Monday, February 14, 2011

Lab 1: Learning to Teach, Teaching to Learn

The official start of my career in physical education began this week with a teaching experience that left me wanting more. The students of St. Mary’s school are filled with happiness, creativity and ambition. I had an opportunity to create and modify a game of my own while associating the subject of nutrition to help the students of St. Mary’s school become more knowledgeable about healthy eating habits. The activity was performed by the K-1 grades. The activity was instructed by myself which was truly scary because not only was it my idea but my instructions. I was in unfamiliar territory. The confidence of what I had created and how I was going to present it just kicked in. The activity itself and the way I instructed it was a success. The body language of the students told me they enjoyed the time they spent with our group. That to me made me realize I am right where I want to be. The most productive lesson and I learned from the students as well as myself is I should not be afraid to fail, people learn from their mistakes, it will only make me stronger.

Lab 1

Friday, February 4, 2011

Enhancing Activities with Modifications to Help Nutrient Knowledge

The new guidelines that are being established into the modern physical education programs concerning health plans for our younger generations are of the upmost important. Personal experience involving lack of nutrient in my physical education in the past gives me a great opportunity to express new ideas. Enhancing games and locomotor skills by modifying them with cognitive excercise skills to help develop the knowledge for nutrient. An example of this would be:  Red Fruits, Green Fruits, 1-2-3 - The materials needed for this game are (4) 8 foot long jump ropes. There could be more or less depending on the size of the class and the area or space needed. Place the jump ropes on the floor on opposite sides of the gymnasium. Join the jump ropes together to form a big box so that there is a big box on both sides of the gymnasium. One box will be the donut penalty box, which is where the students will start. The box at the far end on the opposite side will be the fruit bowl. There will be a student chosen as the fruit police officer. His/her job is to stand on the fruit bowl side, turned around facing away from the students. The fruit police officer is not able to turn around or see them until saying out loud red fruits, green fruits, 1-2-3. If a student is caught moving toward the fruit bowl for safety, he/she will be asked a question on a specific color that is a fruit. If they get the question wrong they must go back to the donut penalty box and start over. If they get the question right they are safe. The objective is to have all the students reach the fruit bowl safely without getting caught by the fruit police officer.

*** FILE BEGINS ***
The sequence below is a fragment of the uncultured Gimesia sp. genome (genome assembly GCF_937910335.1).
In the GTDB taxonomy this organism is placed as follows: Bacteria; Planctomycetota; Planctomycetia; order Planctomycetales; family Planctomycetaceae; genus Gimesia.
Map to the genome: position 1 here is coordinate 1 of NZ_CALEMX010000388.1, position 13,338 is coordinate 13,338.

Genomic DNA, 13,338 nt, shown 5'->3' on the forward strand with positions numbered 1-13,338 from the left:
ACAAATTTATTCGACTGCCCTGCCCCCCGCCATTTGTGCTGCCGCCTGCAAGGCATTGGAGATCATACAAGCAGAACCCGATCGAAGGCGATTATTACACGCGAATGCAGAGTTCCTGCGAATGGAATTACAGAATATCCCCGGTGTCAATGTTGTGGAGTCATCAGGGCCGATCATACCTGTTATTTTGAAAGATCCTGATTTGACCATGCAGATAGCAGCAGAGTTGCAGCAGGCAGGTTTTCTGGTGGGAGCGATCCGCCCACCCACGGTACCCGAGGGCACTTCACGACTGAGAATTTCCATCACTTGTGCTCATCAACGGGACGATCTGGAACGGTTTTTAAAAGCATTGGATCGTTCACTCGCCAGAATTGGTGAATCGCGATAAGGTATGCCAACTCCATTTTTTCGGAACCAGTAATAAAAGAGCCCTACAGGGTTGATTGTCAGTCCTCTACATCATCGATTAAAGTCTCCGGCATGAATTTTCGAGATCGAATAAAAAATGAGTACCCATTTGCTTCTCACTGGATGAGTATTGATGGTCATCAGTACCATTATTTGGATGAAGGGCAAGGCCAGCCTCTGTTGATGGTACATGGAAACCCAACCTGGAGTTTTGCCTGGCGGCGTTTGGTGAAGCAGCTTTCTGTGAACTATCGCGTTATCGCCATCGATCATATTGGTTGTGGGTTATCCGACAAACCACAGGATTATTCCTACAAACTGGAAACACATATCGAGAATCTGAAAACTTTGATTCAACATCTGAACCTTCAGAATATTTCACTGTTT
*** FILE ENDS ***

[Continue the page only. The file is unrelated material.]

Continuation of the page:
Modifications - Variety of locomotor skills including running, hopping, skipping, sliding, and walking from one end to the other. Game can change as well. Instead of just asking a student right after being caught a question, you can have other fruit police officers chosen to try and tag the person who was caught moving. That person who was caught has the opportunity to run to the fruit bowl for safety before being tagged. If tagged though then he/she must answer the question given by the instructor.

Tuesday, February 1, 2011

Chapter 1

Fundamental skill development and assessment is extremely important to our professional career as well as the health of our students. Although, the most obvious answer an individual would come up with would be, without these things we wouldn’t have jobs. There is more to it than that. The fundamental skill development for a child helps them learn how to move and learn through moving. Motor development, cognitive learning (concept learning), and affective growth are all key aspects of what is involved in fundamental skill development. The goal is to have progressive enhancement physically by motor tasks and mentally by activities and games. This will become a snowball effect as the child grows into an adult and environmental obstacles although differ will be associated with what is learned at developing stages. The health of our students will also be more successful. This is important because of problems like obesity and early puberty, which could lead to health issues and bullying. These are problems that could end up affecting children in their development of becoming an adult cognitively as well. Assessment is important for the skill development of a child in measuring the progression of their motor skills, cognitive learning, and affective growth.